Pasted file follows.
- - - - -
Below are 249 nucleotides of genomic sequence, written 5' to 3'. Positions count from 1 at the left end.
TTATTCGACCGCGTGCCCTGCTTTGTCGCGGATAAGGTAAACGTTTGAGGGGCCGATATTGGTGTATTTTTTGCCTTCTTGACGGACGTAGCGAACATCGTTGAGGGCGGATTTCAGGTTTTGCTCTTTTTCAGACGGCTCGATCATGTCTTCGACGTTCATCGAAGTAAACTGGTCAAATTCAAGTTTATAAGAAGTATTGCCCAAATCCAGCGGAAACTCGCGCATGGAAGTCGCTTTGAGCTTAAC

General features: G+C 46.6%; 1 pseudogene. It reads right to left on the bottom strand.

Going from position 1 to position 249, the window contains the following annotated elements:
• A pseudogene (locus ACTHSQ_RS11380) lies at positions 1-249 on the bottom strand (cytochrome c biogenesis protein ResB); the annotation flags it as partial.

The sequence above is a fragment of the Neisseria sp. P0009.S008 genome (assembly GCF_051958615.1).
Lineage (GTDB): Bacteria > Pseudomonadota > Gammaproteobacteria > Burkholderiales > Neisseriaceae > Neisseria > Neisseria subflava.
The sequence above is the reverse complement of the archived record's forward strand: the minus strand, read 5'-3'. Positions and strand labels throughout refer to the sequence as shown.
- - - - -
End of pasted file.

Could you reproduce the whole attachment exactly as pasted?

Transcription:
Below are 249 nucleotides of genomic sequence, written 5' to 3'. Positions count from 1 at the left end.
TTATTCGACCGCGTGCCCTGCTTTGTCGCGGATAAGGTAAACGTTTGAGGGGCCGATATTGGTGTATTTTTTGCCTTCTTGACGGACGTAGCGAACATCGTTGAGGGCGGATTTCAGGTTTTGCTCTTTTTCAGACGGCTCGATCATGTCTTCGACGTTCATCGAAGTAAACTGGTCAAATTCAAGTTTATAAGAAGTATTGCCCAAATCCAGCGGAAACTCGCGCATGGAAGTCGCTTTGAGCTTAAC

General features: G+C 46.6%; 1 pseudogene. It reads right to left on the bottom strand.

Going from position 1 to position 249, the window contains the following annotated elements:
• A pseudogene (locus ACTHSQ_RS11380) lies at positions 1-249 on the bottom strand (cytochrome c biogenesis protein ResB); the annotation flags it as partial.

The sequence above is a fragment of the Neisseria sp. P0009.S008 genome (assembly GCF_051958615.1).
Lineage (GTDB): Bacteria > Pseudomonadota > Gammaproteobacteria > Burkholderiales > Neisseriaceae > Neisseria > Neisseria subflava.
The sequence above is the reverse complement of the archived record's forward strand: the minus strand, read 5'-3'. Positions and strand labels throughout refer to the sequence as shown.